America: A Lexicon of…Old Hollywood?

The Met Gala that was doomed to fail.


By Maile Quenzer

The annual Met Gala is no stranger to stirring up controversy and allowing anyone to feel like a fashion critic for the day. This years “In America: a Lexicon of Fashion” theme was no exception to this yearly conversation. But first, let’s hold a review session on what exactly the Met Gala is. The Metropolitan Museum of Art, houses Anna Wintour’s (the editor-in-chief of Vogue) costume institute, coinciding with the Met Gala and its yearly theme. Alongside icons and super spreader after parties, the true intention of the Met Gala is to fundraise money for said Costume institute. The money is raised by the biggest fashion houses buying out tables at the gala. Tables cost as much as 300,000 dollars and are filled with celebrities, sponsored models and the hottest names on the internet. So…with a theme like “America: a lexicon of fashion” the least you could expect from attendees would be a “lexicon” of cultural representation right? Highlight diverse American designers? Pay homage to those who influenced the mainstream consumption of style? Unfortunately, due to the exclusive atmosphere of the Met, paired with the dominance of Euro fashion houses, the theme of “In America” was doomed to fail. 

Steff Yotka of Vogue questioned exhibition leader Andrew Bolton on the theme, in hopes for him to provide a literal definition of “America”, “ In a way, when you walk around the show, it could be 104 different definitions…”, Bolton says. 

Although there were far too few who did the theme justice, there were those who shone amongst the magic mike menswear and lazy silhouettes. Niki de Jager honored black trans liberator Marsha P Johnson with the words “Pay it no mind” hanging from her gown. Honoring the ballroom scene, Amandla Stenberg showcased a deconstructed tuxedo look, paired with braids in the style of a durag. Ascending the stairs was Quannah ChasingHorse of Han Gwich’in and Lakota tribes, dawned in Navajo jewelry and a fan-like gold gown. A$AP Rocky and Rihanna were a pair that also did the theme justice, with A$AP being the only attendee to pay tribute to quilting, a popular American pastime, draping a multi-colored quilt over his tuxedo. Next to him, Rihanna wore a simplistic black coat/gown, meant to signify how a black hoodie alone can get you killed, in reference to the murder of Trayvon Martin.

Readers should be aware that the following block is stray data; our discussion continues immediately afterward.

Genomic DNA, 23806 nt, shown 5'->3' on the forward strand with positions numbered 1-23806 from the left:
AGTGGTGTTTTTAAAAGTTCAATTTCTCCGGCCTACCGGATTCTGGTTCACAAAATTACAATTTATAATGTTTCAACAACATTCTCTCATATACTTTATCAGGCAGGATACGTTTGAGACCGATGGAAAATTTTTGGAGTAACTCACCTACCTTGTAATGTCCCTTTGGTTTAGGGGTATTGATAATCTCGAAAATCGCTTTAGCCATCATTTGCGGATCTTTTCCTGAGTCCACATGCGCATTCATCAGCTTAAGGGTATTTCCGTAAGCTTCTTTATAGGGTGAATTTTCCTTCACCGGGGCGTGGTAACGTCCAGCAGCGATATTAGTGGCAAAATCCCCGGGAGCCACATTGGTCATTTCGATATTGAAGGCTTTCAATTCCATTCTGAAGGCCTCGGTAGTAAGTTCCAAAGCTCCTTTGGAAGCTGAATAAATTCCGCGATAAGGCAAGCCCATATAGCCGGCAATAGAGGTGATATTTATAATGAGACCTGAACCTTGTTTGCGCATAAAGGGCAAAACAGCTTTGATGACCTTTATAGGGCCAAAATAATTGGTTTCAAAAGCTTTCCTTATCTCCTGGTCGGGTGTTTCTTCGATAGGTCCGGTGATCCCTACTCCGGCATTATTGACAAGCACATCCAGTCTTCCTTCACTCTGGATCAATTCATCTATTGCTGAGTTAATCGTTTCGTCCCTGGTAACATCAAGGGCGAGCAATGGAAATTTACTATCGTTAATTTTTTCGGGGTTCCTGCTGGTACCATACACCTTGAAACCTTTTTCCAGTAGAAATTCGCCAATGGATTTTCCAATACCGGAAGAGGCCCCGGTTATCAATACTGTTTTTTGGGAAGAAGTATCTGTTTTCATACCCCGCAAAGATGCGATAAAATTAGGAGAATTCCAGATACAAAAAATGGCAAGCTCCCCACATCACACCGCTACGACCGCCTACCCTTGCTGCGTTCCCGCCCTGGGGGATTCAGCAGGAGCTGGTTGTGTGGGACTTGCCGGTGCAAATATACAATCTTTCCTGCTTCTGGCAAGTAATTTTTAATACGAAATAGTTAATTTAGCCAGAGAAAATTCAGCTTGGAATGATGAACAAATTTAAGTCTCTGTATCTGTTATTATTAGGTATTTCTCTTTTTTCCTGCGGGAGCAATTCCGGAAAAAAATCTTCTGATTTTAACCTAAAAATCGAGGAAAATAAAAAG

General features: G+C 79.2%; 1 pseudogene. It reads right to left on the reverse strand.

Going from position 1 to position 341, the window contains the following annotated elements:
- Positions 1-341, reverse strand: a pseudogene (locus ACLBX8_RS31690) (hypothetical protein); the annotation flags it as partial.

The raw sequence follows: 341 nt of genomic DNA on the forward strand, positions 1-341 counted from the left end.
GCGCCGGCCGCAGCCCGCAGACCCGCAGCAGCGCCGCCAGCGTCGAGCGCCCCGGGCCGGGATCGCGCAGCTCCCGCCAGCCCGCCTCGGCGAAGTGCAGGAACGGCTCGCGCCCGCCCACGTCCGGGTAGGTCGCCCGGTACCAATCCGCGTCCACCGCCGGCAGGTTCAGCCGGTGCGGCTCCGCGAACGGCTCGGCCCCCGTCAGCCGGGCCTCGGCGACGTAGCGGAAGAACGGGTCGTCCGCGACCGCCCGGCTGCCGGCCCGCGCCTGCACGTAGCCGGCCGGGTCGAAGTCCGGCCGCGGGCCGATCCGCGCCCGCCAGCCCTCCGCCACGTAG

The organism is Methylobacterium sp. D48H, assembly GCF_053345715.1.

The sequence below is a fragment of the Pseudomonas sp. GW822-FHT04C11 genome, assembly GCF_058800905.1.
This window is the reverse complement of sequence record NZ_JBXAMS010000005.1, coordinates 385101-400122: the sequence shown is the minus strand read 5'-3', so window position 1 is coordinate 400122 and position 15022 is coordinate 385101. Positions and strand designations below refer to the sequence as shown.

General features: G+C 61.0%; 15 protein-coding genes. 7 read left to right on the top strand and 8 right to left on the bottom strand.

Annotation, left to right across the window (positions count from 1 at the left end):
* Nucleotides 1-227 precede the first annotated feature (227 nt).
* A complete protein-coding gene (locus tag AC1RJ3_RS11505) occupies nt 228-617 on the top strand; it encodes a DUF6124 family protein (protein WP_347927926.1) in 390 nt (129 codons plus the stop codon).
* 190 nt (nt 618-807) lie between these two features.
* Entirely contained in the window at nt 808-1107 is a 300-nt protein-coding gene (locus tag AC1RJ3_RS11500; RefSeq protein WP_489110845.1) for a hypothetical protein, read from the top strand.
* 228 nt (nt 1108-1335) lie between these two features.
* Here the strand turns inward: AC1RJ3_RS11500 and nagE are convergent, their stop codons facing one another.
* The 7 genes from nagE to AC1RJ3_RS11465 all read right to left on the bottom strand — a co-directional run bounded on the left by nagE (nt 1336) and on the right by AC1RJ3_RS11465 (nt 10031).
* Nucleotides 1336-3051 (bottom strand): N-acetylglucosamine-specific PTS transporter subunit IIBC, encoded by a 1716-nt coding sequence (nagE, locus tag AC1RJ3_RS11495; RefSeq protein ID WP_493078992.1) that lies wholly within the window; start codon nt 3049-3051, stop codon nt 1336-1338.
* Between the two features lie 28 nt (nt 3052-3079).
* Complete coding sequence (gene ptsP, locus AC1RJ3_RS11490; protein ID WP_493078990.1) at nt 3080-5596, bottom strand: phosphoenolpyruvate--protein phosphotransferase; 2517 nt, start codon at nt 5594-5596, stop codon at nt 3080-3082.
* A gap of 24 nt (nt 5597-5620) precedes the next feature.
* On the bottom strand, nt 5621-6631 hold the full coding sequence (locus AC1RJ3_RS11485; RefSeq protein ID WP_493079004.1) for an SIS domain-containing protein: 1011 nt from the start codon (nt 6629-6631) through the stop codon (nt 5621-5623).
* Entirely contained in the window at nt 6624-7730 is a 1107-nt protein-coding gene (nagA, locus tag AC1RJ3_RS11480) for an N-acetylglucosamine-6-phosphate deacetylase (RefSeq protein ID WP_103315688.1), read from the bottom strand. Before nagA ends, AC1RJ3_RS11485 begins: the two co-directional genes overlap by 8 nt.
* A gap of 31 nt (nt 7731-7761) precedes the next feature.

Jennifer Lopez was the most treacherous look of the night, as she showed up in what appeared to be various animal skins, silver medallions, layers of fringe and a fedora. An ode to the wild wild west…? Shawn Mendes showed up shirtless, wearing a leather blazer and suspenders in what could be mistaken as a Chippendales stage costume. Standing out the most however, was the plethora of old Hollywood references. Some did the sub theme justice, like Yara Shahidi and Anok Yai paying homage to black icon Josephine Baker. But soon enough the over saturation of 50’s glamour turned the gala from a lexicon of fashion to a lexicon of old Hollywood. 

It’s safe to say that the theme got lost in the individual interpretations of America. “In America” will go down in history as the theme better suited for an exhibition than a gala.